Lehren und Lernen

Interdisciplinary teaching can cross subject boundaries on three levels: when dealing with a specific topic, by combining different disciplinary cultures (methods, terminology, paradigms, etc.), and by joining together staff or students. Each dimension aims to identify the differences between the subject perspectives involved, become aware of the specific characteristics of one’s own perception, and finally to achieve synergies by combining these perspectives.

Transdisciplinary teaching has the objective to communicate and interact between methods, theories, concepts and findings across subject or even university boundaries. It intends to transcend cognitive or even ideological separations as much as possible. In this way, Leuphana supports collaboration between the representatives of different university subjects and with actors from outside the university, e.g. from politics, culture, NGOs or business.

At Leuphana, learning means more than combining subject knowledge in an individual way - it also and in particular involves complementary study elements (Leuphana study concept) at the College, Graduate School and Professional School, creating the opportunity to collaborate across subject boundaries and develop the necessary competences further.
Inter- and transdisciplinary teaching applies a basic epistemological dimension by demonstrating the contingencies between university methods, subject cultures and findings - but it also required concrete material effects: Courses, which combine approaches, areas of science, methods and actors beyond subject boundaries in order to achieve more than the sum of their parts, often also need to go beyond existing processes, general conditions or conventions of university learning and teaching.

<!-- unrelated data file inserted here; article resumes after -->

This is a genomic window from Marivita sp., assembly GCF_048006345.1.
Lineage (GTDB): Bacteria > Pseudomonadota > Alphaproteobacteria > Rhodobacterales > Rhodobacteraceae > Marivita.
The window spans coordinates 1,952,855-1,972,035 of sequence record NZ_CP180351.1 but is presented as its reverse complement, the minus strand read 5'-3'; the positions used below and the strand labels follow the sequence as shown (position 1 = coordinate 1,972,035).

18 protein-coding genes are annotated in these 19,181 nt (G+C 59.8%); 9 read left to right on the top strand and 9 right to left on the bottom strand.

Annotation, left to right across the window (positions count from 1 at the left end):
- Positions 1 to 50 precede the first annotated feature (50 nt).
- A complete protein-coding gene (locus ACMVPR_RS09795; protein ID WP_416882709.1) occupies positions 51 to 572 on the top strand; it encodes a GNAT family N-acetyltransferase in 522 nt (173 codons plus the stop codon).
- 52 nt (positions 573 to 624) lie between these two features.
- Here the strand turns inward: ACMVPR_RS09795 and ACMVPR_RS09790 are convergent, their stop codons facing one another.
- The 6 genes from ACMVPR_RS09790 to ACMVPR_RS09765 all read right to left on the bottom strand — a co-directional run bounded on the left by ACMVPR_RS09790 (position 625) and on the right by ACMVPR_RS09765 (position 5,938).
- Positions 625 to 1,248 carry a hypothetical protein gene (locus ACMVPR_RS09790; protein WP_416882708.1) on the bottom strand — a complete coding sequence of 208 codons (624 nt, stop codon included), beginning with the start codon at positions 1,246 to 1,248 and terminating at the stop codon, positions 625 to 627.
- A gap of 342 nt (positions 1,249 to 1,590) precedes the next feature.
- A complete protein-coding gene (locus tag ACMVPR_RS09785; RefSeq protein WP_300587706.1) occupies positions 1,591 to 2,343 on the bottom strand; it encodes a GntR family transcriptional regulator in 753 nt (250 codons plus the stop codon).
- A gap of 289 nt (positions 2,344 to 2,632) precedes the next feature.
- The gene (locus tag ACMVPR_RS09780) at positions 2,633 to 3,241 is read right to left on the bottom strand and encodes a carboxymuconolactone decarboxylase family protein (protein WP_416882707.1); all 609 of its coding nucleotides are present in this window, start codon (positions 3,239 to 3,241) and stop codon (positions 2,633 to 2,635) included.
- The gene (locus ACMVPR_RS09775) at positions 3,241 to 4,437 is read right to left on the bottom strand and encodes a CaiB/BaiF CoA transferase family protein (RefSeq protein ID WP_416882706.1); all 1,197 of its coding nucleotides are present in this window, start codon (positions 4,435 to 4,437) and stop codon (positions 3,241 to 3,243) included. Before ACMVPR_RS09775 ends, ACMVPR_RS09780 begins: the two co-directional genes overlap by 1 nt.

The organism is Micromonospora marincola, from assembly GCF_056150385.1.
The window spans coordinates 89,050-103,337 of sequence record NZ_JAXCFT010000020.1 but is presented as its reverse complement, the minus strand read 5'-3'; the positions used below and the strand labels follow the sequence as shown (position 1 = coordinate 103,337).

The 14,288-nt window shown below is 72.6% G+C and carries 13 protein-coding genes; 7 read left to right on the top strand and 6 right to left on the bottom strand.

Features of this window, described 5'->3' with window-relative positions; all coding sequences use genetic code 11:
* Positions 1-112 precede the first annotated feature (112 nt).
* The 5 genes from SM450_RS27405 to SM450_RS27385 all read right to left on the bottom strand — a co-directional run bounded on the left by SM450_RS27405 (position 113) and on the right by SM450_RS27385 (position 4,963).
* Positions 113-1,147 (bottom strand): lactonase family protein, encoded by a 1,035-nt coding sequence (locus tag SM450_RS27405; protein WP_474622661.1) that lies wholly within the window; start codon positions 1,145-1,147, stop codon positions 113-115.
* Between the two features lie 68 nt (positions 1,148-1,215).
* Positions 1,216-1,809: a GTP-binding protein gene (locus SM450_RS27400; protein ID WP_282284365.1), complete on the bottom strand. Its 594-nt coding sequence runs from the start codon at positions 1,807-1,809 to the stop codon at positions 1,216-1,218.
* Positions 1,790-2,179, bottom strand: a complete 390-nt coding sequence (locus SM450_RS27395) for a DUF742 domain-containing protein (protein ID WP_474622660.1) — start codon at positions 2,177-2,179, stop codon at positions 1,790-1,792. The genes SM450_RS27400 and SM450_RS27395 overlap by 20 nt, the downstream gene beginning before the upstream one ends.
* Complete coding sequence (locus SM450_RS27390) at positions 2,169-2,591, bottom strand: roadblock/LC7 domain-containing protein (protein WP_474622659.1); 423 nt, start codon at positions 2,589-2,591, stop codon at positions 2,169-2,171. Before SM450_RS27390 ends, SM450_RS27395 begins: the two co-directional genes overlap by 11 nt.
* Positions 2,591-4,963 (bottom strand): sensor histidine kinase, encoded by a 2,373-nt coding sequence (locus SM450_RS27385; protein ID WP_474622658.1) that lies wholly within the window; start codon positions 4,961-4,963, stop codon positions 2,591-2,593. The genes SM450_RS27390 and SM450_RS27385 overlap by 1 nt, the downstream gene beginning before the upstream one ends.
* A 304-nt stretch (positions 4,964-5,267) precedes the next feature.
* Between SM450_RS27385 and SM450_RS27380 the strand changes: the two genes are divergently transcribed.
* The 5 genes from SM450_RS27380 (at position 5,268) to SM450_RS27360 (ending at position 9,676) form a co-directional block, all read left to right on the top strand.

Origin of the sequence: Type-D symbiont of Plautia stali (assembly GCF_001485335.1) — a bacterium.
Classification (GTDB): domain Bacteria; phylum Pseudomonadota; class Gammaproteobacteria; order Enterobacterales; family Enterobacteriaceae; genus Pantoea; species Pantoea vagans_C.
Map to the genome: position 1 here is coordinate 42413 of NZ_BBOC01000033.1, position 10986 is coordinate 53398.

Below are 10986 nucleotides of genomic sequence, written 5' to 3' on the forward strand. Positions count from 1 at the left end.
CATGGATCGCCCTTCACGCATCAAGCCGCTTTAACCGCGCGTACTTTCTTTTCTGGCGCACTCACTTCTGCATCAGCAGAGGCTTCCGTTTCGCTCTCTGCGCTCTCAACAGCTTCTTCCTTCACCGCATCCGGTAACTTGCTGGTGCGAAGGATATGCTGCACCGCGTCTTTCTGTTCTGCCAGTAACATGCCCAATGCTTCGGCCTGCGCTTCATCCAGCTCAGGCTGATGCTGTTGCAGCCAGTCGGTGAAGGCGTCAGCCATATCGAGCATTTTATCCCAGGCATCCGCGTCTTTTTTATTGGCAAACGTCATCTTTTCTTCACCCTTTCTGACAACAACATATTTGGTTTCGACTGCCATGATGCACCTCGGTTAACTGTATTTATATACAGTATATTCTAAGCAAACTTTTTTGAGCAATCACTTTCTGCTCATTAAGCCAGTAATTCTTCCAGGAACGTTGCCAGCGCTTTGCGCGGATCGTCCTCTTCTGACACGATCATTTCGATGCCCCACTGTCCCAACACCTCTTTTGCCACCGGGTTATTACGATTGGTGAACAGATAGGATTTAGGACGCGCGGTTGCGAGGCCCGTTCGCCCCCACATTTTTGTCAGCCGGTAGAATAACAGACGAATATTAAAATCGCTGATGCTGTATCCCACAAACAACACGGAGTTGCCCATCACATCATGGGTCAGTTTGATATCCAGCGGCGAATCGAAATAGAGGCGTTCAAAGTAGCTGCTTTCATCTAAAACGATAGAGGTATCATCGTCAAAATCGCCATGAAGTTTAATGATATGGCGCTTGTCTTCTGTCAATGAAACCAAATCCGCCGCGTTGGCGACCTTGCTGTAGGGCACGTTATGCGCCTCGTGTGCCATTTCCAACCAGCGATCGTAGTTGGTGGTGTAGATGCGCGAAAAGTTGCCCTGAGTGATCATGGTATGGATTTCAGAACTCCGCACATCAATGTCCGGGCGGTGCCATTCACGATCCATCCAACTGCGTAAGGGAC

• Inter- or transdisciplinary learning implies that a different understanding of subjects has become established, allowing for critical reflection and, where necessary, transcending beyond boundaries; it also includes an interest in findings relating to cross-subject issues, an openness towards a diversity of perspectives, and the willingness to identify and respect the subject cultures of other actors.
  • Inter- or transdisciplinary teaching assumes that the object under investigation can be examined successfully by different scientific disciplines; it also requires a multidisciplinary approach, didactics and method which take into account the general conditions - students, lecturers and possibly external actors from many different subjects and areas, a greater time investment, and the diversity of the cultures involved.
  • Institutional or structural aspects of inter- and transdisciplinarity in studies and teaching might relate to e.g. legal conditions (RPO, curriculum, contracts etc.), organisational parameters (room sizes, time required for each teaching unit and during semesters, infrastructure for units outside the campus, technology etc.) as well as ‘soft’ or cultural characteristics (interaction and communication methods, discourses, expectations).

Offers of the Head of Inter- and Transdisciplinary Teaching

  • Reflection, advice on and support for developing and implementing inter- and transdisciplinary teaching development projects;
  • Organisation and assistance in designing exchange formats relating to the field of interaction ‘Education through inter- and transdisciplinarity’;
  • Advice and support during degree programme and curriculum developments which relate to/promote inter- or transdisciplinarity.
  • Support in developing established processes or institutions further